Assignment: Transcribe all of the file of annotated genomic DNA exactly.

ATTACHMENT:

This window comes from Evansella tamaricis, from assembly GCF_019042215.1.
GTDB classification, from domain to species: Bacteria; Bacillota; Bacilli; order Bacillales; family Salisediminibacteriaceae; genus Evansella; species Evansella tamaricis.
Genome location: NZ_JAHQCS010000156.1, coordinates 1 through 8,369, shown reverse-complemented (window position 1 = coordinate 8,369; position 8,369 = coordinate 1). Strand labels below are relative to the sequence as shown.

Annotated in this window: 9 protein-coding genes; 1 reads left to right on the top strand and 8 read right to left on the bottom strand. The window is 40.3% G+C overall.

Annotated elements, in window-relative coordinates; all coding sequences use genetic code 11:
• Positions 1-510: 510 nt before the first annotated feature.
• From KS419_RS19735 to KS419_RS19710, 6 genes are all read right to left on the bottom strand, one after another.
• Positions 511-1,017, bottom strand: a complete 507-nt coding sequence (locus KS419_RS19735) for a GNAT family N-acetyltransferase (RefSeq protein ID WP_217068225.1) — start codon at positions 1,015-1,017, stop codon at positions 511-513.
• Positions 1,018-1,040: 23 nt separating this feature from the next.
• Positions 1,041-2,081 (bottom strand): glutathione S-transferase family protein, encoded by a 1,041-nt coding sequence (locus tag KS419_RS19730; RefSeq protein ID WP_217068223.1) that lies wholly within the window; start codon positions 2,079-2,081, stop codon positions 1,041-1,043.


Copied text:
This window comes from Evansella tamaricis, from assembly GCF_019042215.1.
GTDB classification, from domain to species: Bacteria; Bacillota; Bacilli; order Bacillales; family Salisediminibacteriaceae; genus Evansella; species Evansella tamaricis.
Genome location: NZ_JAHQCS010000156.1, coordinates 1 through 8,369, shown reverse-complemented (window position 1 = coordinate 8,369; position 8,369 = coordinate 1). Strand labels below are relative to the sequence as shown.

Annotated in this window: 9 protein-coding genes; 1 reads left to right on the top strand and 8 read right to left on the bottom strand. The window is 40.3% G+C overall.

Annotated elements, in window-relative coordinates; all coding sequences use genetic code 11:
• Positions 1-510: 510 nt before the first annotated feature.
• From KS419_RS19735 to KS419_RS19710, 6 genes are all read right to left on the bottom strand, one after another.
• Positions 511-1,017, bottom strand: a complete 507-nt coding sequence (locus KS419_RS19735) for a GNAT family N-acetyltransferase (RefSeq protein ID WP_217068225.1) — start codon at positions 1,015-1,017, stop codon at positions 511-513.
• Positions 1,018-1,040: 23 nt separating this feature from the next.
• Positions 1,041-2,081 (bottom strand): glutathione S-transferase family protein, encoded by a 1,041-nt coding sequence (locus tag KS419_RS19730; RefSeq protein ID WP_217068223.1) that lies wholly within the window; start codon positions 2,079-2,081, stop codon positions 1,041-1,043.